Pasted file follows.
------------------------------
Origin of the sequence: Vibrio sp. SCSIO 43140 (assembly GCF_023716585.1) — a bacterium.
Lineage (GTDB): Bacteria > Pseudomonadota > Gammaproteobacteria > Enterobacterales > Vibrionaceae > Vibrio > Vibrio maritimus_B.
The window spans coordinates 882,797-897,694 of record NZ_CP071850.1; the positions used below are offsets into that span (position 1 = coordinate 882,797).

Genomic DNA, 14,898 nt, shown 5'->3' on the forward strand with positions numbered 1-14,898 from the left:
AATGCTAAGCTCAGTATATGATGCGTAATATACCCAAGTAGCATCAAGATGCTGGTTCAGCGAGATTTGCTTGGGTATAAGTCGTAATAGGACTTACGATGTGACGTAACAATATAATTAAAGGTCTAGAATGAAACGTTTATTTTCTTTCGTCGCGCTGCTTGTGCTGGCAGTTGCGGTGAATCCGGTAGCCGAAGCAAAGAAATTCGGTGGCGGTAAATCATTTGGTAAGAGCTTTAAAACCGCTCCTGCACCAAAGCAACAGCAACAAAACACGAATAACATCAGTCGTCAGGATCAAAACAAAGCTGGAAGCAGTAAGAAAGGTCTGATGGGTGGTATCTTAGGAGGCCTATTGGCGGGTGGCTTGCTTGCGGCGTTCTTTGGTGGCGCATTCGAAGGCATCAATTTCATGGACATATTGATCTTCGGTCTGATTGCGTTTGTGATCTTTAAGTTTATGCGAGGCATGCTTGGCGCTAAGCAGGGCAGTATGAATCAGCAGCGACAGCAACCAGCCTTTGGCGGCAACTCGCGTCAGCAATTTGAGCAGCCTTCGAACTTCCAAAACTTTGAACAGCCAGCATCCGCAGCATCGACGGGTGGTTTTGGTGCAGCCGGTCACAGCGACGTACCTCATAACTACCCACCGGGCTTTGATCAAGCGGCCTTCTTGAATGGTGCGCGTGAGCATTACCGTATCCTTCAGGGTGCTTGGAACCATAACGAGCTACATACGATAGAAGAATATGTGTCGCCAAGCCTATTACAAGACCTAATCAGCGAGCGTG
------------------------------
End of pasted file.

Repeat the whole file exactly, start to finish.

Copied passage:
Origin of the sequence: Vibrio sp. SCSIO 43140 (assembly GCF_023716585.1) — a bacterium.
Lineage (GTDB): Bacteria > Pseudomonadota > Gammaproteobacteria > Enterobacterales > Vibrionaceae > Vibrio > Vibrio maritimus_B.
The window spans coordinates 882,797-897,694 of record NZ_CP071850.1; the positions used below are offsets into that span (position 1 = coordinate 882,797).

Genomic DNA, 14,898 nt, shown 5'->3' on the forward strand with positions numbered 1-14,898 from the left:
AATGCTAAGCTCAGTATATGATGCGTAATATACCCAAGTAGCATCAAGATGCTGGTTCAGCGAGATTTGCTTGGGTATAAGTCGTAATAGGACTTACGATGTGACGTAACAATATAATTAAAGGTCTAGAATGAAACGTTTATTTTCTTTCGTCGCGCTGCTTGTGCTGGCAGTTGCGGTGAATCCGGTAGCCGAAGCAAAGAAATTCGGTGGCGGTAAATCATTTGGTAAGAGCTTTAAAACCGCTCCTGCACCAAAGCAACAGCAACAAAACACGAATAACATCAGTCGTCAGGATCAAAACAAAGCTGGAAGCAGTAAGAAAGGTCTGATGGGTGGTATCTTAGGAGGCCTATTGGCGGGTGGCTTGCTTGCGGCGTTCTTTGGTGGCGCATTCGAAGGCATCAATTTCATGGACATATTGATCTTCGGTCTGATTGCGTTTGTGATCTTTAAGTTTATGCGAGGCATGCTTGGCGCTAAGCAGGGCAGTATGAATCAGCAGCGACAGCAACCAGCCTTTGGCGGCAACTCGCGTCAGCAATTTGAGCAGCCTTCGAACTTCCAAAACTTTGAACAGCCAGCATCCGCAGCATCGACGGGTGGTTTTGGTGCAGCCGGTCACAGCGACGTACCTCATAACTACCCACCGGGCTTTGATCAAGCGGCCTTCTTGAATGGTGCGCGTGAGCATTACCGTATCCTTCAGGGTGCTTGGAACCATAACGAGCTACATACGATAGAAGAATATGTGTCGCCAAGCCTATTACAAGACCTAATCAGCGAGCGTG